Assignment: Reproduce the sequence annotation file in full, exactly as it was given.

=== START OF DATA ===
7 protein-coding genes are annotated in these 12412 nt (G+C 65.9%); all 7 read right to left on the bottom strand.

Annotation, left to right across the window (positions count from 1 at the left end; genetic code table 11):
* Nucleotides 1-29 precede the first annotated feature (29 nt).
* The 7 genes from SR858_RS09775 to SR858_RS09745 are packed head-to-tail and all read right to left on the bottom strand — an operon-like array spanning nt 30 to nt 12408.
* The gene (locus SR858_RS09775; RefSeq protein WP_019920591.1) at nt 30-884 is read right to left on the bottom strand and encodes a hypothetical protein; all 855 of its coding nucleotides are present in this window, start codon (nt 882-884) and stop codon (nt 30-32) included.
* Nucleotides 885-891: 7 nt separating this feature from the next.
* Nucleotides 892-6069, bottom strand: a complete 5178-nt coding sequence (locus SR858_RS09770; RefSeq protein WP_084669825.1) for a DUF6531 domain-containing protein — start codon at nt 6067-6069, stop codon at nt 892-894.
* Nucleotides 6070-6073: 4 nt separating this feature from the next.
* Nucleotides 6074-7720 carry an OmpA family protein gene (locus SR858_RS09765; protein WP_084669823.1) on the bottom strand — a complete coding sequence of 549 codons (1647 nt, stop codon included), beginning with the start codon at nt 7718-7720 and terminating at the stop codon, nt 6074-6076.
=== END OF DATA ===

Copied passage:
7 protein-coding genes are annotated in these 12412 nt (G+C 65.9%); all 7 read right to left on the bottom strand.

Annotation, left to right across the window (positions count from 1 at the left end; genetic code table 11):
* Nucleotides 1-29 precede the first annotated feature (29 nt).
* The 7 genes from SR858_RS09775 to SR858_RS09745 are packed head-to-tail and all read right to left on the bottom strand — an operon-like array spanning nt 30 to nt 12408.
* The gene (locus SR858_RS09775; RefSeq protein WP_019920591.1) at nt 30-884 is read right to left on the bottom strand and encodes a hypothetical protein; all 855 of its coding nucleotides are present in this window, start codon (nt 882-884) and stop codon (nt 30-32) included.
* Nucleotides 885-891: 7 nt separating this feature from the next.
* Nucleotides 892-6069, bottom strand: a complete 5178-nt coding sequence (locus SR858_RS09770; RefSeq protein WP_084669825.1) for a DUF6531 domain-containing protein — start codon at nt 6067-6069, stop codon at nt 892-894.
* Nucleotides 6070-6073: 4 nt separating this feature from the next.
* Nucleotides 6074-7720 carry an OmpA family protein gene (locus SR858_RS09765; protein WP_084669823.1) on the bottom strand — a complete coding sequence of 549 codons (1647 nt, stop codon included), beginning with the start codon at nt 7718-7720 and terminating at the stop codon, nt 6074-6076.